When Konami released X-Men: The Arcade Game to home consoles at the end of 2010, they surprised us all. Licensing issues have traditionally kept many classic beat-em-ups from receiving the re-release treatment. When’s the last time Capcom ported one of its licensed brawlers? But Konami had the savvy to go back to Marvel and set it all up, much to the benefit of genre and comic book fans. Now they’ve ported The Simpsons Arcade Game, a 1991 hit that seemed equally unlikely to ever see a home release. Once again, fans of scrolling from left-to-right and smacking dudes up are in for a treat.
Like the TMNT and X-Men arcade games before it, Simpsons Arcade takes an American property and translates it into a game through a slightly skewed Japanese perspective. Waylan Smithers and his gang (?) have just stolen a valuable diamond when they crash into the Simpsons family. Baby Maggie ends up with the diamond, and rather than slow down to sort things out, Smithers kidnaps her along with the jewel. Naturally the Simpsons family wants her back, and so Homer, Marge, Bart, and Lisa set out to rescue their kin. The mischaracterization of Mr. Smithers still boggles the mind after all these years, but even with such weird touches, this feels very much like a Simpsons game. Character cameos and scratchy-but-authentic voice samples abound (including an odd boss taunt borrowed from TMNT), not to mention charming low-res pixel art that perfectly matches the show’s style.
One to four players can take on the roles of the aforementioned members of the Simpsons clan. Each one has his or her weapon of choice: Homer’s fists, Marge’s vacuum cleaner, Bart’s skateboard, and Lisa’s jump rope. As with most other Konami beat-em-ups, everyone plays pretty much the same, with only slight differences in reach resulting from their weapons. And as always, pressing jump and attack simultaneously produces the strongest attack, which can cut through bosses like butter as long as you move up or down between attacks. It's a formula, but it bloody well works.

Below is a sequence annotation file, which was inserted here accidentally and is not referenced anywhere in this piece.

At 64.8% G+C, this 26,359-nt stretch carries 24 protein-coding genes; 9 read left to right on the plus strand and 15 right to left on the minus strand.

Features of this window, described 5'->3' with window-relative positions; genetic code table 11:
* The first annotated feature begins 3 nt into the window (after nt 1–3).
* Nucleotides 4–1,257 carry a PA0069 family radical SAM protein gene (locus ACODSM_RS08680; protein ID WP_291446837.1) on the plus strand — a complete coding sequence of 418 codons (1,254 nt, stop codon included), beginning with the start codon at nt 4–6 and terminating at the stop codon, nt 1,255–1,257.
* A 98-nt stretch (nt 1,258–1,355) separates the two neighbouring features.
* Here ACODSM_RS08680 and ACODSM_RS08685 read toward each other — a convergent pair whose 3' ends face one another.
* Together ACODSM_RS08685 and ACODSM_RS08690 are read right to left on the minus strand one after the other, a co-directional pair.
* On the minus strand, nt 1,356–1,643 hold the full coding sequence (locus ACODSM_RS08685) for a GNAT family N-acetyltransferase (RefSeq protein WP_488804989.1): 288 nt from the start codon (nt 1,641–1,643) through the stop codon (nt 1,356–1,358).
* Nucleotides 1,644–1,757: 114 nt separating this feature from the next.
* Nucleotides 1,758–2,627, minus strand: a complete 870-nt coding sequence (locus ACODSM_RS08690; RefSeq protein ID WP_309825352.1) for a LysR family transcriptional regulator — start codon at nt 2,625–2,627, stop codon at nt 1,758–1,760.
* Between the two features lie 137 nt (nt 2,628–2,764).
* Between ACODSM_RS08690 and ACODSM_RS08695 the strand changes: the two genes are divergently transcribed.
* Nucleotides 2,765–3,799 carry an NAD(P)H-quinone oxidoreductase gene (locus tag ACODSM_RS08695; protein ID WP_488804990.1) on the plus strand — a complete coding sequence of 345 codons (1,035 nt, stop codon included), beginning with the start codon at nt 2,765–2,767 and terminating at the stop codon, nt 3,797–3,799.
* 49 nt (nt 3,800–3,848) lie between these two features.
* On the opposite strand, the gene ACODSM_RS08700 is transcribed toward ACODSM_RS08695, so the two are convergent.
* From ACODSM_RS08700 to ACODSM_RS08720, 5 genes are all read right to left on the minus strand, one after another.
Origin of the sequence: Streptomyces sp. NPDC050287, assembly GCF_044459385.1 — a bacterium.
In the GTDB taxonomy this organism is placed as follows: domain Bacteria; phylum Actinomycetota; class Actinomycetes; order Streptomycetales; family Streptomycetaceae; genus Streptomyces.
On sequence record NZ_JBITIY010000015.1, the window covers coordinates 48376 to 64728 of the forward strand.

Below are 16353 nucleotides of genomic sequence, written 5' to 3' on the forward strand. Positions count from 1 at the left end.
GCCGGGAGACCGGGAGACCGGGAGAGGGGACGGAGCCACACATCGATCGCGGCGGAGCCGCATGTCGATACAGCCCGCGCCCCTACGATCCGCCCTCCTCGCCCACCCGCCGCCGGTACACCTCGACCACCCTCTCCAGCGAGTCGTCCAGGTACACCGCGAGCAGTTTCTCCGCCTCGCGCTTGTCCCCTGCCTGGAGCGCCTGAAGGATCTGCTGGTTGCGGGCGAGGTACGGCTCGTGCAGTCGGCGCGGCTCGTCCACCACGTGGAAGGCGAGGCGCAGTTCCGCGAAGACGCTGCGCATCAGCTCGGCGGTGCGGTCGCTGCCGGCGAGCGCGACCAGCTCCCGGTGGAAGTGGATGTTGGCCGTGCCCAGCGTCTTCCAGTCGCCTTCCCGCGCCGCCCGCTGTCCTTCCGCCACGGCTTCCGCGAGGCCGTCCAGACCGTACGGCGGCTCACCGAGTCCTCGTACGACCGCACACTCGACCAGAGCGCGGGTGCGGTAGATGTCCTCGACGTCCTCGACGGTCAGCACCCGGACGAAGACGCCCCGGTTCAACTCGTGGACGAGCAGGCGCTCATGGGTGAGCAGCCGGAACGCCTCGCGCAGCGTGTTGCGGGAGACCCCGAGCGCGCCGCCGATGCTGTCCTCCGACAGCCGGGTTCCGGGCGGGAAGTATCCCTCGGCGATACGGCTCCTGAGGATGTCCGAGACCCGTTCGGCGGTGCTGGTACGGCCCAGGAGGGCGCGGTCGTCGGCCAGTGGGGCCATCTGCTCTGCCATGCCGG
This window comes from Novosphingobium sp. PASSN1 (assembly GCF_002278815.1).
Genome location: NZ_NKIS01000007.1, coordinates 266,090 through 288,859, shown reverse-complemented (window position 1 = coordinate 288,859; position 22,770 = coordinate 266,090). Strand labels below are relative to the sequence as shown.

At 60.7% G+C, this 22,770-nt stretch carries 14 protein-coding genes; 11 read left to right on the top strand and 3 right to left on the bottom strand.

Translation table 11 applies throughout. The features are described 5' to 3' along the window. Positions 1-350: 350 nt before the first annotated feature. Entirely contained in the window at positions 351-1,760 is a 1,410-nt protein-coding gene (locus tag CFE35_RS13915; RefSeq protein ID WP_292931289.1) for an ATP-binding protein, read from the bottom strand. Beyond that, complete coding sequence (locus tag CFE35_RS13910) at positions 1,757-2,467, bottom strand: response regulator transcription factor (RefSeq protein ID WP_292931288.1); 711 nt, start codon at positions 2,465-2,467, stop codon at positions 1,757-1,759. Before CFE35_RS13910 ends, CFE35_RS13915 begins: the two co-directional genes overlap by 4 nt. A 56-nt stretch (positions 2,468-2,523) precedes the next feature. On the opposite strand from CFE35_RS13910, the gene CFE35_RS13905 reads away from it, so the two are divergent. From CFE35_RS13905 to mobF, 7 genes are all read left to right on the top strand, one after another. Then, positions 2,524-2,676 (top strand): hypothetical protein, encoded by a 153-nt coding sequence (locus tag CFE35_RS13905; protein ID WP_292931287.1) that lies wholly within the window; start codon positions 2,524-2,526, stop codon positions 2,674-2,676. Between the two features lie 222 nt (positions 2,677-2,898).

Simpsons Arcade’s brawling stands out from its peers in a couple of ways, though. First, it features a comparatively vast amount of limited-use weapons and healing food items to pick up. The weapons are actually great (unlike those in Double Dragon) and lend some welcome variety to the journey. Second, this Simpsons introduced 2-player team-up-attacks to the beat-em-up genre. By standing still next to another player, you can both combine forces and deliver a more powerful blow to your enemies. The moves vary depending on who’s teaming up with who, Homer plus Marge and Bart plus Lisa understandably producing the best effect. Two people can also team up to lift and throw a parked police car, which I never knew until I read this version’s tutorial text.
As fun as previous Konami brawlers ported by Backbone Entertainment have been, nobody would accuse the ports of being anything more than workmanlike in quality. I can't say the developers have gone above and beyond the call of duty here, but they have at least improved on past ports' weaknesses. Take the difficulty, for example. TMNT: The Arcade Game was a bit too tough for some co-op teams with its shared 40 life limit and no online freeplay option. But X-Men: The Arcade Game was too easy, allowing less skillful players to spam their mutant powers ad infinitum. Here, you can set the game type to free play, quarters (each player gets only 10 credits to complete the game), or team quarters (players share a pool of 40 credits). The latter modes provide incentive for skillful play. On a similar note, the one-life Survival Mode returns as well.
The Simpsons Arcade suffers from a widescreen border that is startlingly cromulent in appearance, but it makes up for that blunder by including the largest selection of extras of any Konami brawler so far. Like X-Men, players can select between the US ROM and the subsequent Japanese revision (after beating the game once). I actually like the Japanese version better this time; it’s got more weapons and health pickups, an improved scoring system, and several other minor changes. Clearing the game with each Simpsons family member unlocks arcade flyers, a list of every character cameo, a music test, and a sound test.
The co-op features here are pretty much identical to those of X-Men, other than supporting four players instead of six. You can play with any combination of four people offline or online. If anyone completes the requirements for an Achievement or Trophy, everybody gets credit for it. Online is still a bit laggy (Backbone, remember) but enjoyable when everyone’s connection is decent. Good news for players bothered by the lag: the sole multiplayer-specific Achievement doesn’t require online play.
While every Konami arcade beat-em-up is special in its own way, The Simpsons Arcade Game is probably the best one I’ve played. Its curious yet reverent use of the license, stellar graphics and sound (for the time), team-up-moves, and multitude of weapons all make for an experience that stands the test of time. Some folks’ll never want to spend ten bucks on a game they can beat in 30 minutes – and then again, some folks’ll. If you love the genre or even just The Simpsons and have a friend or three to play with, you’ll get plenty of repeat playthroughs of The Simpsons Arcade in the years to come. It sure beats hunting down an actual arcade machine!
Editor's Note: The Co-Optimus Co-Op Review of The Simpsons Arcade was based on the XBLA version of the game.